Oakdale Theatre

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Toyota Oakdale Theatre
The Oakdale
Full name Toyota presents the Oakdale Theatre, powered by Xfinity
Former names Oakdale Musical Theatre (1954-87)
Oakdale Theatre (1988-96)
SNET Oakdale Theatre (1996-2000)
ctnow.com Oakdale Theatre (2000-02)
careerbuilder.com Oakdale Theatre (2002-05)
Chevrolet Theatre (2005-09)
Address 95 South Turnpike Rd
Wallingford, CT 06492-4326
Owner Live Nation Connecticut
Capacity 4,803 (Main auditorium)
1,649 (The Dome)
Construction
Opened June 21, 1954 (1954-06-21)
Renovated 1961, 1972, 1994-96
Construction cost 150,000
($1.32 million in 2016 dollars[1])
Website
Venue Website
Building details
General information
Renovated July 7, 1996
Renovation cost $21 million
($33.5 million in 2016 dollars[1])
Renovating team
Architect Rothman, Rothman & Heineman Architects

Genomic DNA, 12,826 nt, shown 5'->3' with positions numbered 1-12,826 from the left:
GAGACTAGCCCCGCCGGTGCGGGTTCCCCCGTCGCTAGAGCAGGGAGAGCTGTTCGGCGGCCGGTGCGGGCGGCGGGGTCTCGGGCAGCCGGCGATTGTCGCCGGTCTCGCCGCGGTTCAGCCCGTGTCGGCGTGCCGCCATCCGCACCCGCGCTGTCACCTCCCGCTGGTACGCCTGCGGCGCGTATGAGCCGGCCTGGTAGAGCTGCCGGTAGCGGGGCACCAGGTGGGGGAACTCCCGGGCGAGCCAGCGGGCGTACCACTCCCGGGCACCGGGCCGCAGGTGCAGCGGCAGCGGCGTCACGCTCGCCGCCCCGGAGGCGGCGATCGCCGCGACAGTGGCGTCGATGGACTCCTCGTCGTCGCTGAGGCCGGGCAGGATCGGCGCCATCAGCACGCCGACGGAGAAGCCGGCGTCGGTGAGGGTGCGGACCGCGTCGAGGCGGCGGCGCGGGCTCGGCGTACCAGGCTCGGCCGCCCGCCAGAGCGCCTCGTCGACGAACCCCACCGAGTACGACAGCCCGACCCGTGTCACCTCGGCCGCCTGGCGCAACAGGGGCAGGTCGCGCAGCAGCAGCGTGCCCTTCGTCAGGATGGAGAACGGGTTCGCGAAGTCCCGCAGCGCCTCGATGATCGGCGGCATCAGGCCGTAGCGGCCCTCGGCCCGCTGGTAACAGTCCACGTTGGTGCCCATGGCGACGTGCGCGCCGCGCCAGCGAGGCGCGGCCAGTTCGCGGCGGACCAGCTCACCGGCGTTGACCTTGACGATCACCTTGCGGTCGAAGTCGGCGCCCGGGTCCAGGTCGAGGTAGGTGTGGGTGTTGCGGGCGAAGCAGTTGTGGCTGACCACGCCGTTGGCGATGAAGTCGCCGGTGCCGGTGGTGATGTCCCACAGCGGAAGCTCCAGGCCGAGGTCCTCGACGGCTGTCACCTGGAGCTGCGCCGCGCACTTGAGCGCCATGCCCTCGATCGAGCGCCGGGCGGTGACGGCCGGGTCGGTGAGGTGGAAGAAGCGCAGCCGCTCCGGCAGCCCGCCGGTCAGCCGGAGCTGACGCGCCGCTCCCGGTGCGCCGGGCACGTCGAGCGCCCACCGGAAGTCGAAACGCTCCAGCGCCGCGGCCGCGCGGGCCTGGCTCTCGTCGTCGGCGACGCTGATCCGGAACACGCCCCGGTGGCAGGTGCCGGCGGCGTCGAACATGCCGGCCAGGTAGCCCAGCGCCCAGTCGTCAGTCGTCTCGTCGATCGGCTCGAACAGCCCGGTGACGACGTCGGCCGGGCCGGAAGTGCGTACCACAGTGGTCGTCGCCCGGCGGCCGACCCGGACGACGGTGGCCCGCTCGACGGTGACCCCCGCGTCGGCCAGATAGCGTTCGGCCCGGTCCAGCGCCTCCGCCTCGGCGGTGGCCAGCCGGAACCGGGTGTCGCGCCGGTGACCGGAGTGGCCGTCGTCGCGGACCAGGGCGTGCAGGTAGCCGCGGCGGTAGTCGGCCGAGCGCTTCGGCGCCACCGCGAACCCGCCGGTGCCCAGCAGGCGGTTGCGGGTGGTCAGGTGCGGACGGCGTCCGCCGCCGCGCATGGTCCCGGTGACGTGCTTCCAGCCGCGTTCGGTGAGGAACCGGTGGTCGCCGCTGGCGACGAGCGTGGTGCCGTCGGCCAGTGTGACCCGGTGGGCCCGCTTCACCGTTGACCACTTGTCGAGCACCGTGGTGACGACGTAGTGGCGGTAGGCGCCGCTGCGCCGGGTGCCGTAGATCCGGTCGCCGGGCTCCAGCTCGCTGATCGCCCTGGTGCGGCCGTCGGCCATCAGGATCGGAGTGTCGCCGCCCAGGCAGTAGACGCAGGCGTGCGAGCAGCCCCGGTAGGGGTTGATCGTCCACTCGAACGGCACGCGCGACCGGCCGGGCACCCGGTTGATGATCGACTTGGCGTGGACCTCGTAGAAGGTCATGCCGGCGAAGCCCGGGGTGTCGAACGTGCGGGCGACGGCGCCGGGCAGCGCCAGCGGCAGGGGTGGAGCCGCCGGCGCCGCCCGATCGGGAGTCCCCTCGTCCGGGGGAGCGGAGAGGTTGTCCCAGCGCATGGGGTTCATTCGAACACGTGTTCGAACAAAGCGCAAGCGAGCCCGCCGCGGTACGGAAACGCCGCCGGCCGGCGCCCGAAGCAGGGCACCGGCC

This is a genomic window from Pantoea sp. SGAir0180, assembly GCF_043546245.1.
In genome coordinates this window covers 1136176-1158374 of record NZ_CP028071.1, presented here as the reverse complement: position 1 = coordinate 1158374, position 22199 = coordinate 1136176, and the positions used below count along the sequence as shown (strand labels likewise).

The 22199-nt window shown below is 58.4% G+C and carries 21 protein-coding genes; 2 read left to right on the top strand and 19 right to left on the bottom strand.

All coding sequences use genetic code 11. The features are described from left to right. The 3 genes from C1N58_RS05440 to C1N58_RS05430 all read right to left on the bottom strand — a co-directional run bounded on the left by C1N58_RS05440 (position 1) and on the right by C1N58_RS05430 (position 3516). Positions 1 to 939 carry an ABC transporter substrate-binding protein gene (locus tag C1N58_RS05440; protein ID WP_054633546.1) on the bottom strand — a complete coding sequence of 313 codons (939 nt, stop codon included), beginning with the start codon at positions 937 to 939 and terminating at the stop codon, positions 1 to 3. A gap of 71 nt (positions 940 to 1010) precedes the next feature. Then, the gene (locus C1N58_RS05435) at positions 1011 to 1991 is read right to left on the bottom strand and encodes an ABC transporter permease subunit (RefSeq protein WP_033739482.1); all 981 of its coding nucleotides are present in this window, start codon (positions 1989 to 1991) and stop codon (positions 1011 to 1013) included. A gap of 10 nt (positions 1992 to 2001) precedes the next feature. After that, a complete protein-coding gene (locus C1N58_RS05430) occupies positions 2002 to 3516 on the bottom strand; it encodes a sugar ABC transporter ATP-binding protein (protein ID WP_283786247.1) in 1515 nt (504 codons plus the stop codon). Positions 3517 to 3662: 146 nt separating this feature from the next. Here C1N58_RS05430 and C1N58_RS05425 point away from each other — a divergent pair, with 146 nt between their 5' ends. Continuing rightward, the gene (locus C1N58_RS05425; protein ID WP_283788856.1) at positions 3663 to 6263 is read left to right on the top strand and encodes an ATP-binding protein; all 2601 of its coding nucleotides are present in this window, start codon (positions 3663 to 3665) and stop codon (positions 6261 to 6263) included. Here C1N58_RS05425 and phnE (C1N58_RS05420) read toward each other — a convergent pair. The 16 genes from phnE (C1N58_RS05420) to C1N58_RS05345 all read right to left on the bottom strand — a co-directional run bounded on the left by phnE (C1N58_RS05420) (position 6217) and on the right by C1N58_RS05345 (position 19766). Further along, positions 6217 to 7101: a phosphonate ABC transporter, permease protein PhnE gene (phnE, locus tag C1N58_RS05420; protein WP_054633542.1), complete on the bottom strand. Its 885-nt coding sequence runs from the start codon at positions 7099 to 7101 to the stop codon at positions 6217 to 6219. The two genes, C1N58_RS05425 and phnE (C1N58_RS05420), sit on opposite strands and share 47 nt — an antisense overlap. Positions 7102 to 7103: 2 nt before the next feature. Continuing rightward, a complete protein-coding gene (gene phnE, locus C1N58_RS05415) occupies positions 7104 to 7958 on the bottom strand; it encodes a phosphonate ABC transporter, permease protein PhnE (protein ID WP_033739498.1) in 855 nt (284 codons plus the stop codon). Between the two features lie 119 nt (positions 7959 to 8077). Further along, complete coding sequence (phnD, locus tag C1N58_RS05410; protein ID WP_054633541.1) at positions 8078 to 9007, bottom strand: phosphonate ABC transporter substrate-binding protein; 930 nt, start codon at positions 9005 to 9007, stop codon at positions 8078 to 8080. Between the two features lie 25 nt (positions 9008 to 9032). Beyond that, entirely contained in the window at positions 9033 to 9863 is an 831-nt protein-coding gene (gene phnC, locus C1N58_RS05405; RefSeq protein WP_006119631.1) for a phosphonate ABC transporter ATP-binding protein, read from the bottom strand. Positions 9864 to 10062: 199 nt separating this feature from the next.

Main contractor Klewin Construction

The Toyota Oakdale Theatre (originally known as the Oakdale Musical Theatre) is a muti-purpose performance venue, located in Wallingford, Connecticut. Opening in 1954, the venue consists of an auditorium and domed theatre, known as The Dome at Oakdale.

History[edit]

The music venue was founded by Ben Segal in 1954.[2] At this time, the theatre was an open-air, theatre in the round venue seating 1,400. It was located in an alfalfa field near the Oakdale Tavern. The theatre opened in June 1954 and was used primarily for summer stock and thus the venue only operated seasonally. During its inaugural season, the theatre hosted many famous plays including: Kiss Me, Kate, South Pacific and Oklahoma!.

In 1962, Segal purchased the nearby tavern for $600,000.[2] During this time, he also made slight modifications to the venue to make the experience better for the consumer. With the new features, the theatre also become a concert venue. The Oakdale became a regular concert venue when many acts also played the Westbury Music Fair. Act included: Tom Jones, Paul Anka, Led Zeppelin, The Who and The Doors.[3]